Arielle Thomas is a lot of things, so we’ll settle on ‘creative’. In chronological order, she is an actress, producer, director, show runner, photographer and entrepreneur. Arielle graduated from the illustrious Atlantic Acting School, a part of the New York University in 2014. She returned to Australia to establish her own production company Patch Adams Productions with fellow rising actor Nicholas Denton. The pair’s first short film Rabbit premiered at MIFF, was awarded a Vimeo Staff Pick and quickly climbed to one million+ views online. Continuing with stage and film successes, the Patch Adams team have produced three shorts, coining them as “MIFF Darlings” and “Exactly what the next-gen are about”.
Soon after dipping her toe into the commercial world, Arielle produced short film ‘Bite with a Kick’ for Ford Motors, and with a new found industry independence, she was hooked. In 2016, her namesake company, Thom was formed. The female driven production company opened its doors and quickly accumulated praise for their first short film Meat and Potatoes, a finalist in Tropfest25, taking home three trophies. Their first fashion film Genade, featuring Bassike’s Resort 16’ Collection was selected to feature in the VAMFF Film Series and premiered on russh.com.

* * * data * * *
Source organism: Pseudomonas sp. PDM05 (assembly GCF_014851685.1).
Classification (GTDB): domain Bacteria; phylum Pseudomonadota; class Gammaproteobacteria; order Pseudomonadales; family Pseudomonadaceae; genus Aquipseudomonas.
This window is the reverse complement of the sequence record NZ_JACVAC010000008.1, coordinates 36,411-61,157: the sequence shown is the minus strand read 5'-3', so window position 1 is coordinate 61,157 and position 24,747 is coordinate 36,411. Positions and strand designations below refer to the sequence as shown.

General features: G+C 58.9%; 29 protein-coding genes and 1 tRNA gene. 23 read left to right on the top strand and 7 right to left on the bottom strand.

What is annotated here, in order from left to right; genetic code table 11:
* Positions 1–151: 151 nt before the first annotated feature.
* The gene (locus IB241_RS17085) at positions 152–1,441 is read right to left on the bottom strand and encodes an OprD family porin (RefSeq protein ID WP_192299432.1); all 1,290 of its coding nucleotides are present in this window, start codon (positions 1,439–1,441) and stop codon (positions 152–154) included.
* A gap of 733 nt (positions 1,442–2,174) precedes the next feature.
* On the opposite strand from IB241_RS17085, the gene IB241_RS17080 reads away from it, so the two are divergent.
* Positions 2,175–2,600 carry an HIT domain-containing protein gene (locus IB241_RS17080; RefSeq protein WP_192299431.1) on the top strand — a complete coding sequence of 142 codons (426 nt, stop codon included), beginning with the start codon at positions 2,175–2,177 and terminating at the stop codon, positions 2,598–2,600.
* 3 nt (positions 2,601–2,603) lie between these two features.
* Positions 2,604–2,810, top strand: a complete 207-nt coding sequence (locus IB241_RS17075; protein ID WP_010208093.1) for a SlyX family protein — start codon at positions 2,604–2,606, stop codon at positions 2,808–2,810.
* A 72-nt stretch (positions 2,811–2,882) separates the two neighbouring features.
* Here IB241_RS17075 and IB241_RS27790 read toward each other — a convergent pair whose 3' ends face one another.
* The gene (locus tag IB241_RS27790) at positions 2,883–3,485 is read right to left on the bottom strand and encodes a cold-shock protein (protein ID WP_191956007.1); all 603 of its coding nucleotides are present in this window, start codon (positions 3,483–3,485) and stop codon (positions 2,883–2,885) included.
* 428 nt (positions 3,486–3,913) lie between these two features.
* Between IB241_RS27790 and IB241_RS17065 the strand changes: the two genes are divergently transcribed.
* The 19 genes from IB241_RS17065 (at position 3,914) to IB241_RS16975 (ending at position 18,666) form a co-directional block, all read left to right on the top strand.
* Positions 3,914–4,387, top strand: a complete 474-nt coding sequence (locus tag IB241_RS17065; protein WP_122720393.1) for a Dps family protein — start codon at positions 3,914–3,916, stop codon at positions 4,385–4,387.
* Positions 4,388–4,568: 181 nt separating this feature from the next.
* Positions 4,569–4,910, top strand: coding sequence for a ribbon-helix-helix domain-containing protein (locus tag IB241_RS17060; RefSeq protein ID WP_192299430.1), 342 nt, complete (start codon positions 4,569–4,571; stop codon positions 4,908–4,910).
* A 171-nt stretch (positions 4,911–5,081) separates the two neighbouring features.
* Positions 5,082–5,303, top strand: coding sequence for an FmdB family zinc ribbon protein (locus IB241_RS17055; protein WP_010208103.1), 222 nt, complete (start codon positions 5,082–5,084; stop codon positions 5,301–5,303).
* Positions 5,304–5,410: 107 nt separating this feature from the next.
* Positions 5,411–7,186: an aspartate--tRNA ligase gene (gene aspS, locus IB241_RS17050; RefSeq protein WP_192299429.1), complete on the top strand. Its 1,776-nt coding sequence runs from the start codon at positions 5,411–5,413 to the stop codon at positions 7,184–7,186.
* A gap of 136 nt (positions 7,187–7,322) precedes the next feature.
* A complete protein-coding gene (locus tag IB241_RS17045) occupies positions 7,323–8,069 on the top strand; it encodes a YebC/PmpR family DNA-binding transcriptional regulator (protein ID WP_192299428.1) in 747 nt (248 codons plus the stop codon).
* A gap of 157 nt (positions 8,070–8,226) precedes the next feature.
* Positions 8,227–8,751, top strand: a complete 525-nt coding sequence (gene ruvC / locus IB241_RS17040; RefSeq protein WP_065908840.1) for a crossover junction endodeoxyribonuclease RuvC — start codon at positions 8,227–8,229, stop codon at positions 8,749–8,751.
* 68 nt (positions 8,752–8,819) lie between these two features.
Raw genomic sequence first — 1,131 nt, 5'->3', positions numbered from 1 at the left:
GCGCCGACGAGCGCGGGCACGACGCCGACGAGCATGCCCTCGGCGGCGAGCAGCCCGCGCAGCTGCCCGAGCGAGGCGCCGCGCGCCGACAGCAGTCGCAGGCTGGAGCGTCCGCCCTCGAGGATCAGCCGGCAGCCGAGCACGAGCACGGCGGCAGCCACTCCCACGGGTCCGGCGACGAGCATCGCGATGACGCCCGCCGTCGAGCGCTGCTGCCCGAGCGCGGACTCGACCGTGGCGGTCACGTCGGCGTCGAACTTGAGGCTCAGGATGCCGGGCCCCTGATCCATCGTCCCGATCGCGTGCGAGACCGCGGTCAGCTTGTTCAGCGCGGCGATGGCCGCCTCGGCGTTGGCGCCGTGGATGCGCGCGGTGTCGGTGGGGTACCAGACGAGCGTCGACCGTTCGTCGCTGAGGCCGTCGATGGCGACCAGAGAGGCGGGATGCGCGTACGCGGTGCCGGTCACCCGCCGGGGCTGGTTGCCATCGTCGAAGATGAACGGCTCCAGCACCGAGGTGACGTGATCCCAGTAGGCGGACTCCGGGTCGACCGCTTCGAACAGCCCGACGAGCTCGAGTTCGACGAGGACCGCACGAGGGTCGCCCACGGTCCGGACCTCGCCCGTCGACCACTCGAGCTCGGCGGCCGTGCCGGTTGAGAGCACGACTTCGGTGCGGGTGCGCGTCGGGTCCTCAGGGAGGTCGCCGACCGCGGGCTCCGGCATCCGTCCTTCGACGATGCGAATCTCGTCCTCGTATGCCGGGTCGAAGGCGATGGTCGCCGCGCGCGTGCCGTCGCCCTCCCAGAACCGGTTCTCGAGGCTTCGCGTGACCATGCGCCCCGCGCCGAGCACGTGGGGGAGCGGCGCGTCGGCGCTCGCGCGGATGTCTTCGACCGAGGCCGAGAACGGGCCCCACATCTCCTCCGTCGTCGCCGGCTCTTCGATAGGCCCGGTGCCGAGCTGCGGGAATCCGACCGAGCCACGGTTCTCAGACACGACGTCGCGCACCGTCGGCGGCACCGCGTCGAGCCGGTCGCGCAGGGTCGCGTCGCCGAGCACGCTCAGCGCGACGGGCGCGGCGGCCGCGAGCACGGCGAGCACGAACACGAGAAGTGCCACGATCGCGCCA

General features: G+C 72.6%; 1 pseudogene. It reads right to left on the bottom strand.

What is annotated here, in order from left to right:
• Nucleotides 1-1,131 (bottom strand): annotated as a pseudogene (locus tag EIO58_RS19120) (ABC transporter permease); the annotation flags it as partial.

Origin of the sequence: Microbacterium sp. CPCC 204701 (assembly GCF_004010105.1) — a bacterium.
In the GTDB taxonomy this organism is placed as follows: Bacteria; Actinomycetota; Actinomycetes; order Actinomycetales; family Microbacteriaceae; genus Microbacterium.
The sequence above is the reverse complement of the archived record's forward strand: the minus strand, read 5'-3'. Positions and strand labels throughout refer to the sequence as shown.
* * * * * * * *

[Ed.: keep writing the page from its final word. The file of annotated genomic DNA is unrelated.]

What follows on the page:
Now with a wide slate of clients Arielle and her team at Thom create content for the likes of Vogue Australia, Russh, Scanlan Theodore, Jac & Jack, Ford Australia, Chevrolet, Serena & Venus Williams; Arielle is the Victorian recipient of the inaugural Australian Directors Guild Women in Commercial and Content Mentorship.
At the 2017 Cannes Lions, Arielle taught content creation to American college students with a US foundation called Creative Minds. In 2018, Arielle has been invited back to run the program.
With a strong passion for where it all began, Arielle is still heavily involved in Australian film & television. She has two television series in development with our leading networks, her writing teams are mostly women and Arielle has pledged to run at least 50/50 production sets to honor more women in film – always.